9. On 20 January 2015 the Court of First Instance returned the claim to the applicant without taking any action, stating that he had failed to put right the deficiencies, namely payment of the stamp duty and expert fees in full within the time-limit fixed. The court further held that the relevant tax legislation did not explicitly provide for exemption from the payment of stamp duty and expert fees, even though the applicant had shown, by submitting supporting documents, that he was unable to pay the stamp duty. On 26 January 2015 the applicant appealed against that decision.
10. On 21 December 2017 the Tirana Administrative Court of Appeal (“the Administrative Court of Appeal”) quashed the decision and remitted the case to the Court of First Instance, instructing it to: determine the value of the claim and amount of stamp duty to be paid; make an interlocutory decision indicating which party would pay the costs; and direct the applicant to request legal aid in the form of exemption from the payment of stamp duty under the Legal Aid Act 2008. In the event of refusal or no reply from the SCLA, the Court of First Instance was to assess of its own motion whether the applicant was eligible to benefit from legal aid under section 21(1) and (2) and section 13(1)(c) of the Legal Aid Act 2008. If the Court of First Instance concluded that the applicant did not meet the statutory requirements to benefit from legal aid, it could return the claim for failure to pay the stamp duty, in accordance with sections 25(a) and 21(1) of the Administrative Courts Act. On the other hand, failure to pay the expert fees did not constitute grounds to consider the claim defective, because the court could issue an order to recover the expenses (nxjerrjen e detyrueshme të shpenzimeve), in accordance with Article 105 of the CCP (see paragraph 17 below).
11. On 22 January 2018 the Ministry of Defence, which was the defendant in the proceedings, lodged a cassation appeal with the Supreme Court, before which the proceedings still appear to be pending. The cassation appeal did not challenge the applicant’s lack of financial means, but maintained that the Court of First Instance had correctly interpreted and applied the relevant provisions concerning his exemption request.
II. The authorities’ letter to the applicant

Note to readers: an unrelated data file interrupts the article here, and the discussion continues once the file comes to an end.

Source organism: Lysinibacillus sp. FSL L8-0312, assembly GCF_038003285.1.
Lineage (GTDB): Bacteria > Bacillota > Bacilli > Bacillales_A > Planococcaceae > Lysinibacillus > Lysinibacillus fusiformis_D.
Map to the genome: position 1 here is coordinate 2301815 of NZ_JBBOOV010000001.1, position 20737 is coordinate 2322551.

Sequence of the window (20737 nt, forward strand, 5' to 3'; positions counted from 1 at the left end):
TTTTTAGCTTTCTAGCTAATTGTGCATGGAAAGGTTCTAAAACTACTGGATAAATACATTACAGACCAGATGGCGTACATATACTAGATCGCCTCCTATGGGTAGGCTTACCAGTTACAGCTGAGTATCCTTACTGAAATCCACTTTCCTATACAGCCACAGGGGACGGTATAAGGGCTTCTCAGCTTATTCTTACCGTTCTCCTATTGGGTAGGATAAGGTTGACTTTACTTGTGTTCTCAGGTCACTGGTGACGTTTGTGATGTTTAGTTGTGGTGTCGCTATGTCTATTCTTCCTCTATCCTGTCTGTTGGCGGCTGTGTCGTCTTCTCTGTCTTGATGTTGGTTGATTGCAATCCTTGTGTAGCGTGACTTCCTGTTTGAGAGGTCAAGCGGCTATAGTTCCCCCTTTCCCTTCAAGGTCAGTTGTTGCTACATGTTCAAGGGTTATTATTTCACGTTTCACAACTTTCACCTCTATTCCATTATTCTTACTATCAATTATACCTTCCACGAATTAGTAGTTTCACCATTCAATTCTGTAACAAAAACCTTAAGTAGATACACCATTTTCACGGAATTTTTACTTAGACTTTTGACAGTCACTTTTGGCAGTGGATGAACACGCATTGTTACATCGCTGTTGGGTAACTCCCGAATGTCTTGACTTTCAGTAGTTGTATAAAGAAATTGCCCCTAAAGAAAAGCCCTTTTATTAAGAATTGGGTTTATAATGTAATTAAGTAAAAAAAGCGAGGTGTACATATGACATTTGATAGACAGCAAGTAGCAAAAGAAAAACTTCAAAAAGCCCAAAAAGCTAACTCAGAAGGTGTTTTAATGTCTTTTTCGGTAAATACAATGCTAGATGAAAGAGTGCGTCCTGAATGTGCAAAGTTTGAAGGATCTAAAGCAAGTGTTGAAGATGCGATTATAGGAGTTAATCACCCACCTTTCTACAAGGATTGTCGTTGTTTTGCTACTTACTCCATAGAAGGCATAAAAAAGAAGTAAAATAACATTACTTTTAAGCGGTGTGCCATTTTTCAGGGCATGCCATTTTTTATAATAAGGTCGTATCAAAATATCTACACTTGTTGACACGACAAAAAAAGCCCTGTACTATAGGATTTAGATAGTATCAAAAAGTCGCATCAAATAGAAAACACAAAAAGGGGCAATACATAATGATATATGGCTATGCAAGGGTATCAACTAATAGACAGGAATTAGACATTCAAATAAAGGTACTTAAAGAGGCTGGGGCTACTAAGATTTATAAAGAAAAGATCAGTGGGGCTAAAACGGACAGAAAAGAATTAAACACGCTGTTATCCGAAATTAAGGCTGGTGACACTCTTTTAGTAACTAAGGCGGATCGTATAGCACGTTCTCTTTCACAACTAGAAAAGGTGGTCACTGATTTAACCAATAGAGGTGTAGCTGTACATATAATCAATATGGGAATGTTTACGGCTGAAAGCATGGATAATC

12. Following the outcome of the applicant’s claim for damages before the Court of First Instance, on 19 February 2015 the Secretary General of the Ministry of Justice (“the Ministry”) informed the applicant’s lawyer (in relation to another matter) that no application form to request exemption from the payment of stamp duty had been prepared yet, and that a number of regulatory acts needed to be adopted before the SCLA could provide such a form. Additionally, the Ministry explained that the SCLA could, in some instances, defer the payment of stamp duty or allow payment in several instalments. Lastly, the Ministry stated that in the absence of a decision by the SCLA within ten days, the relevant court could grant legal aid in one of the forms prescribed by law if the statutory requirements were met.
RELEVANT LEGAL FRAMEWORK AND PRACTICE
I. domestic law and practice
A. Code of Civil Procedure (“the CCP”)
13. Article 104, which was repealed in 2017, provided that stamp duty (taksa mbi aktet) was determined on the basis of the value of the claim, which was indicated by the claimant. However, the court could determine the value of the claim if there were obvious doubts as to the amount indicated by the claimant, who, as a rule, was liable to pay stamp duty.
14. Article 105/b, as introduced in 2001, provides that individuals who are exempted from the payment of stamp duty will be exempted from the payment of other costs and expenses.
15. Under Articles 102 and 156, stamp duty is payable at the time of lodging a claim. In the event of failure to pay, a single judge will return the claim to the claimant without taking any further action whatsoever, in accordance with Article 154/a, indicating that the deficiencies be put right within the time-limit fixed. A special appeal may be lodged against the decision.
16. According to Article 158/a the court, at a preliminary hearing, can decide to exempt a claimant from the payment of stamp duty in the cases provided for by law. In such a case, Article 106 provides that court fees will be borne by the defendant to the extent determined by the court.
17. Under Article 105, expert fees have to be paid in advance by the party requesting an expert report. The court can, however, order the other party to pay the expert fees or that they be split between all parties to the proceedings, if the circumstances of the case and the financial situation of the parties so require.